possibly the world’s largest smallmouth bass
Pound for pound, the smallmouth bass is the gamest freshwater species–so claimed Dr. Henshall. Despite its many attractive qualities, the world of the smallmouth is dwindling, and locating quality Canadian bass water is getting to be a difficult proposition.
Situated just across the Ontario border in western Quebec, the Beauchêne Reserve has been a premier smallmouth fishery for many decades, and today stands as one of the most productive spots anywhere in Canada. Although it began as an exclusive sportsman’s club for executives, Beauchêne has been available to the public for many years. Though the facilities have been upgraded consistently, the many charms of the original Beauchêne have not been lost.
A three-pound bass is a trophy in most waters; club Beauchêne consistently yields bass that go three pounds, and often larger. There’s a wealth of natural foods in the many lakes on the reserve, from crayfish and frogs, to leeches, mayfly nymphs and abundant forage minnows. Four pounders are not uncommon, and many an angler has tangled with, and landed smallmouth that topped five pounds.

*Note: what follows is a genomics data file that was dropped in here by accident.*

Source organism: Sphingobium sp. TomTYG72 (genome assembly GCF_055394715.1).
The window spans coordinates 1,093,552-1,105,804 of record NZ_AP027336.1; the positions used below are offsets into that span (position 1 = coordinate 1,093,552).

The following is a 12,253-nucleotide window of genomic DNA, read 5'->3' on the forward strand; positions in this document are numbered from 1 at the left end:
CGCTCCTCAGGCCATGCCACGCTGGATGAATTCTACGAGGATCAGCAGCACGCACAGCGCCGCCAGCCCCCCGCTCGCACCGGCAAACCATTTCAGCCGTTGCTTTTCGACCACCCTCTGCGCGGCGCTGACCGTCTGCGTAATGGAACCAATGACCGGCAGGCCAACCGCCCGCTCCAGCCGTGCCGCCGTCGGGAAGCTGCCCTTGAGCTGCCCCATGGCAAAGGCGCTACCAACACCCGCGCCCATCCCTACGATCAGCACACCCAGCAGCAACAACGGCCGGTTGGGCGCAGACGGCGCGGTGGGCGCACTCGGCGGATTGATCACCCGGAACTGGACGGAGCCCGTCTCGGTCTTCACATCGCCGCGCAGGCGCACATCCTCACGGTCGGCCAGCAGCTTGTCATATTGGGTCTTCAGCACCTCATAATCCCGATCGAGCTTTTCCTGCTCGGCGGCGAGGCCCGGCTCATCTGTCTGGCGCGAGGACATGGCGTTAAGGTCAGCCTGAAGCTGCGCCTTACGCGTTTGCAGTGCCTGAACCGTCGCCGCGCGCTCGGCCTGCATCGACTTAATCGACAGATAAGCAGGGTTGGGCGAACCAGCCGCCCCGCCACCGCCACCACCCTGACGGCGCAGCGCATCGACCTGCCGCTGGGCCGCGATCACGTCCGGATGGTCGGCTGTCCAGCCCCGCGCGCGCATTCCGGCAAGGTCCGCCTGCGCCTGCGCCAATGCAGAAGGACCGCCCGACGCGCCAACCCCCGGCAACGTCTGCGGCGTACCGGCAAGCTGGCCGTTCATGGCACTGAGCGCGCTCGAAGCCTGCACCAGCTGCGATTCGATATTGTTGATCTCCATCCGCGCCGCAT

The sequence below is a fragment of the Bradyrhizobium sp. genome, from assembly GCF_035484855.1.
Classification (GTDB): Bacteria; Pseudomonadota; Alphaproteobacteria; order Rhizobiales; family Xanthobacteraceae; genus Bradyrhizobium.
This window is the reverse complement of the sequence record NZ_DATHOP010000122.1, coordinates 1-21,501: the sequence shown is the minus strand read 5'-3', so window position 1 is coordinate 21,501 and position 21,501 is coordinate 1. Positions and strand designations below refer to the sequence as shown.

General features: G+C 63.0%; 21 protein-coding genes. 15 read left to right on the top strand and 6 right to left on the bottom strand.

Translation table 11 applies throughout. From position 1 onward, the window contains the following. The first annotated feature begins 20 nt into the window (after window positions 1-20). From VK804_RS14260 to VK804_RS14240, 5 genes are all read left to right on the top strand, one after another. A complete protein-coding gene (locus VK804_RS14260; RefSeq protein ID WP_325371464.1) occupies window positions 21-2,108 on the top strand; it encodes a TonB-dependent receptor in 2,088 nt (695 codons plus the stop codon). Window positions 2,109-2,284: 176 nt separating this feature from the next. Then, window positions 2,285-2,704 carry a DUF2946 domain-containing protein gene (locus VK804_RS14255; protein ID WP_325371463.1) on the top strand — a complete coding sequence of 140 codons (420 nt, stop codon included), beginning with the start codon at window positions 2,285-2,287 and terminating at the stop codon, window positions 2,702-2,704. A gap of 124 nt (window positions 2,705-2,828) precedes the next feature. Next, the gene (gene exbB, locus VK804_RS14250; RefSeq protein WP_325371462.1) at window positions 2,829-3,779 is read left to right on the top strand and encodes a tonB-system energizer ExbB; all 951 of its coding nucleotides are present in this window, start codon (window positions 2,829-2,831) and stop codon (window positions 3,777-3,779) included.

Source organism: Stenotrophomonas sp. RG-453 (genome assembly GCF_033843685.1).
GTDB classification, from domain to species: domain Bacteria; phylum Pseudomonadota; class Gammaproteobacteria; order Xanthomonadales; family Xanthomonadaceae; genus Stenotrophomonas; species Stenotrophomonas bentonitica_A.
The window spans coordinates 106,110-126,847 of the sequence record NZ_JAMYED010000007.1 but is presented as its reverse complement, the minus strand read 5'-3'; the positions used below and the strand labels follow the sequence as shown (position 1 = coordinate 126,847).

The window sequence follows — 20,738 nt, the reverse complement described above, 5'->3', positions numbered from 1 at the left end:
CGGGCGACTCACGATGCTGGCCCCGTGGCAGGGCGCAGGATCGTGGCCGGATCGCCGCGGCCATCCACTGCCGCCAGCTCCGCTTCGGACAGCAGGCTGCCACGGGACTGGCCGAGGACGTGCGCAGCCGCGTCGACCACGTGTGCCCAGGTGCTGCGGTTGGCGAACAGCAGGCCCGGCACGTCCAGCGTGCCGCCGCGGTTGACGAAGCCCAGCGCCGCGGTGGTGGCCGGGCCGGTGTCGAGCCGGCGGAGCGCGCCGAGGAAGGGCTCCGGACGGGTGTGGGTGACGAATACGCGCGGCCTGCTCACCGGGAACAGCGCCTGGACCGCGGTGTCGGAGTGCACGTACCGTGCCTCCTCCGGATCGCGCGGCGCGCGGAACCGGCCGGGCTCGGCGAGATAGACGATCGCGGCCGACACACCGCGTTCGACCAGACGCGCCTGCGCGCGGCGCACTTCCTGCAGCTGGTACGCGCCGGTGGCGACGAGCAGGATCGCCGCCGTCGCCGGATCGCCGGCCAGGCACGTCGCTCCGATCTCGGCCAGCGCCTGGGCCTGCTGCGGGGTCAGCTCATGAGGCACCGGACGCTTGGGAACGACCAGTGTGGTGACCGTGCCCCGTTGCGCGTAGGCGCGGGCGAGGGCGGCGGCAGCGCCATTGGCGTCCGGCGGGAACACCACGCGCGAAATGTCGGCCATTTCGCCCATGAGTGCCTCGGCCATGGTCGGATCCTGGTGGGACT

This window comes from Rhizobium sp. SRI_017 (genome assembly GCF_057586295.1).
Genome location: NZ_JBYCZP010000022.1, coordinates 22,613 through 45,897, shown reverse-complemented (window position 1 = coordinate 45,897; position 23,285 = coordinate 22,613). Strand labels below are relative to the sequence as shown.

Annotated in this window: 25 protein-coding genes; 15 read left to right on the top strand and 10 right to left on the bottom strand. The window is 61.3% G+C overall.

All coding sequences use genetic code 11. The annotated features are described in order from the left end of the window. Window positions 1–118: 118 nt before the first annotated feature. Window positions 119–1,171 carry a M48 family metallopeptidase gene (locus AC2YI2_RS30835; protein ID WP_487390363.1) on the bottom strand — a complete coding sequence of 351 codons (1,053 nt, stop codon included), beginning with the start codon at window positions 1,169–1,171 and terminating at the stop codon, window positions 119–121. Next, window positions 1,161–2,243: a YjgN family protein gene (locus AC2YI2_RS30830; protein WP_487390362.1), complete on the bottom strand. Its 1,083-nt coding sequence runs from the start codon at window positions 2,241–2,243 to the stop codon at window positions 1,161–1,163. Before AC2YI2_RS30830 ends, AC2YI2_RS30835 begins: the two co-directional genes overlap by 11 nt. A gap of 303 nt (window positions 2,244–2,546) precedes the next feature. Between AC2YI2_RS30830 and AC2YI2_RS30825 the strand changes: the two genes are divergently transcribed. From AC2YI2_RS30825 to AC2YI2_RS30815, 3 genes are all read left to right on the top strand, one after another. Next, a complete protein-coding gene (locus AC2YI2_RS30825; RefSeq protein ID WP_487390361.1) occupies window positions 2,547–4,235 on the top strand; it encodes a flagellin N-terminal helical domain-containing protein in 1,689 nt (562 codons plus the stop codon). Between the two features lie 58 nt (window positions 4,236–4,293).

Late spring and early summer fishing offers plenty of topwater opportunities for both those who like conventional tackle as well as the fly rodder. A slowly twitched minnow lure or popping bug often brings explosive strikes. As the summer warms the waters, the bass will retreat to deeper levels, but are still very vulnerable to small jigs and crankbaits.
Lake trout, pike and some very large walleyes are also present, though the smallmouth are the primary reason anglers journey to Beauchêne. Lakers run five to eight pounds on average, and the pike about the same size, with the occasional trophy over l5 pounds. Walleyes can be elusive here, but they can occasionally exceed ten pounds.
In recent years, the owners of Beauchêne have instigated a brook trout stocking program in some of the smaller, outlying lakes, and it has been a great success. Brookies in the one- to three-pound range are possible, with four to six pounders taken annually.
Lake Beauchêne is the largest lake in the reserve, and the focus of most anglers’ efforts. Little Beauchêne is reachable via a short portage. Almost a dozen other smaller lakes in the reserve are available by road, each of them promising quality angling for bass, walleyes, brook trout, pike or lake trout.
Beauchêne’s main lodge is a sprawling, two-story white mansion that sits on the lake shore, beckoning anglers at day’s end. Double occupancy rooms all have private bathrooms, heat and electricity. Many intact groups of four to eight prefer one of the individual cabins that are also on the club grounds. Each one features bedrooms, plus sitting room and full bathroom/shower facilities. In any case, anglers will all gather together for the well prepared meals, served family style, with a French Canadian accent.
Beauchêne offers a number of trip options, including 3- 4- and 7-day visits. The lodge is reachable via gravel road or charter flights from nearby North Bay can be also arranged.